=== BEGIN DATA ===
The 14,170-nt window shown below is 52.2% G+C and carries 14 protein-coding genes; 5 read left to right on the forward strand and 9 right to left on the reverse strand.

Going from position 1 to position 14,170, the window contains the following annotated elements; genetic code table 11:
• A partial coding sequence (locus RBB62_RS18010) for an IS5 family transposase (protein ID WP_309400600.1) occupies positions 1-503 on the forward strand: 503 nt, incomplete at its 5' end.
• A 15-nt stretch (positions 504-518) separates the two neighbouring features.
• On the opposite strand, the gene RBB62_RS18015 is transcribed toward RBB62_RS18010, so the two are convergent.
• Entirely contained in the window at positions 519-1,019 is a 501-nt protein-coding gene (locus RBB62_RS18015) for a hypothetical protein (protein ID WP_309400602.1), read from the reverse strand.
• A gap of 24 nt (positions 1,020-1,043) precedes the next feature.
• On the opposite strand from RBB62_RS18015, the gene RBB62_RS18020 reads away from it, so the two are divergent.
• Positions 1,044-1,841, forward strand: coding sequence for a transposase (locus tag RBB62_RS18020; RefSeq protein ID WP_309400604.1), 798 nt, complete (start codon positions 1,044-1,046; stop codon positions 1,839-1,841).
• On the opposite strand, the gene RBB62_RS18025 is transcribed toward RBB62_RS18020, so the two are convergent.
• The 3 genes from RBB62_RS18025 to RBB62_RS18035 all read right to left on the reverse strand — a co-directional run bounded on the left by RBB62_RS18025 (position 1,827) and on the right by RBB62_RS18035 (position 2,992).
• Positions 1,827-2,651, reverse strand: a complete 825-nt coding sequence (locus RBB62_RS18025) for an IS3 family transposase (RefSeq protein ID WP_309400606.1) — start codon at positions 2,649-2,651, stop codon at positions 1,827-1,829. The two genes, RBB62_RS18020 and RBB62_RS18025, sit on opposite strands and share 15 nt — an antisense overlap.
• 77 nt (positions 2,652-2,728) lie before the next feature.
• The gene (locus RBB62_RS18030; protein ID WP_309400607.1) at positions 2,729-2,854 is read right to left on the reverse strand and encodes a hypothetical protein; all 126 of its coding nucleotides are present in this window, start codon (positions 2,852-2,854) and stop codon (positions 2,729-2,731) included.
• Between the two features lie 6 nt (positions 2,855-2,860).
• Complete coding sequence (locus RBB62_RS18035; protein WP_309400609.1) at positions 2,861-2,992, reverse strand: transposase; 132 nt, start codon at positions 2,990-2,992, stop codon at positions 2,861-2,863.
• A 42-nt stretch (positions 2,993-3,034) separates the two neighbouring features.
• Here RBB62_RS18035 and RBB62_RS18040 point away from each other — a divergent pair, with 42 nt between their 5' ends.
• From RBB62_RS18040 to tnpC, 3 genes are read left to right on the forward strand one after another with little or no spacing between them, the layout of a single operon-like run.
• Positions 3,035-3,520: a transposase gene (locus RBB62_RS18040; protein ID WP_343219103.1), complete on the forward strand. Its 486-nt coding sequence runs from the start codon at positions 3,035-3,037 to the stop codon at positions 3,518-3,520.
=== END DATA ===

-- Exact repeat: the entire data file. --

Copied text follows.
The 14,170-nt window shown below is 52.2% G+C and carries 14 protein-coding genes; 5 read left to right on the forward strand and 9 right to left on the reverse strand.

Going from position 1 to position 14,170, the window contains the following annotated elements; genetic code table 11:
• A partial coding sequence (locus RBB62_RS18010) for an IS5 family transposase (protein ID WP_309400600.1) occupies positions 1-503 on the forward strand: 503 nt, incomplete at its 5' end.
• A 15-nt stretch (positions 504-518) separates the two neighbouring features.
• On the opposite strand, the gene RBB62_RS18015 is transcribed toward RBB62_RS18010, so the two are convergent.
• Entirely contained in the window at positions 519-1,019 is a 501-nt protein-coding gene (locus RBB62_RS18015) for a hypothetical protein (protein ID WP_309400602.1), read from the reverse strand.
• A gap of 24 nt (positions 1,020-1,043) precedes the next feature.
• On the opposite strand from RBB62_RS18015, the gene RBB62_RS18020 reads away from it, so the two are divergent.
• Positions 1,044-1,841, forward strand: coding sequence for a transposase (locus tag RBB62_RS18020; RefSeq protein ID WP_309400604.1), 798 nt, complete (start codon positions 1,044-1,046; stop codon positions 1,839-1,841).
• On the opposite strand, the gene RBB62_RS18025 is transcribed toward RBB62_RS18020, so the two are convergent.
• The 3 genes from RBB62_RS18025 to RBB62_RS18035 all read right to left on the reverse strand — a co-directional run bounded on the left by RBB62_RS18025 (position 1,827) and on the right by RBB62_RS18035 (position 2,992).
• Positions 1,827-2,651, reverse strand: a complete 825-nt coding sequence (locus RBB62_RS18025) for an IS3 family transposase (RefSeq protein ID WP_309400606.1) — start codon at positions 2,649-2,651, stop codon at positions 1,827-1,829. The two genes, RBB62_RS18020 and RBB62_RS18025, sit on opposite strands and share 15 nt — an antisense overlap.
• 77 nt (positions 2,652-2,728) lie before the next feature.
• The gene (locus RBB62_RS18030; protein ID WP_309400607.1) at positions 2,729-2,854 is read right to left on the reverse strand and encodes a hypothetical protein; all 126 of its coding nucleotides are present in this window, start codon (positions 2,852-2,854) and stop codon (positions 2,729-2,731) included.
• Between the two features lie 6 nt (positions 2,855-2,860).
• Complete coding sequence (locus RBB62_RS18035; protein WP_309400609.1) at positions 2,861-2,992, reverse strand: transposase; 132 nt, start codon at positions 2,990-2,992, stop codon at positions 2,861-2,863.
• A 42-nt stretch (positions 2,993-3,034) separates the two neighbouring features.
• Here RBB62_RS18035 and RBB62_RS18040 point away from each other — a divergent pair, with 42 nt between their 5' ends.
• From RBB62_RS18040 to tnpC, 3 genes are read left to right on the forward strand one after another with little or no spacing between them, the layout of a single operon-like run.
• Positions 3,035-3,520: a transposase gene (locus RBB62_RS18040; protein ID WP_343219103.1), complete on the forward strand. Its 486-nt coding sequence runs from the start codon at positions 3,035-3,037 to the stop codon at positions 3,518-3,520.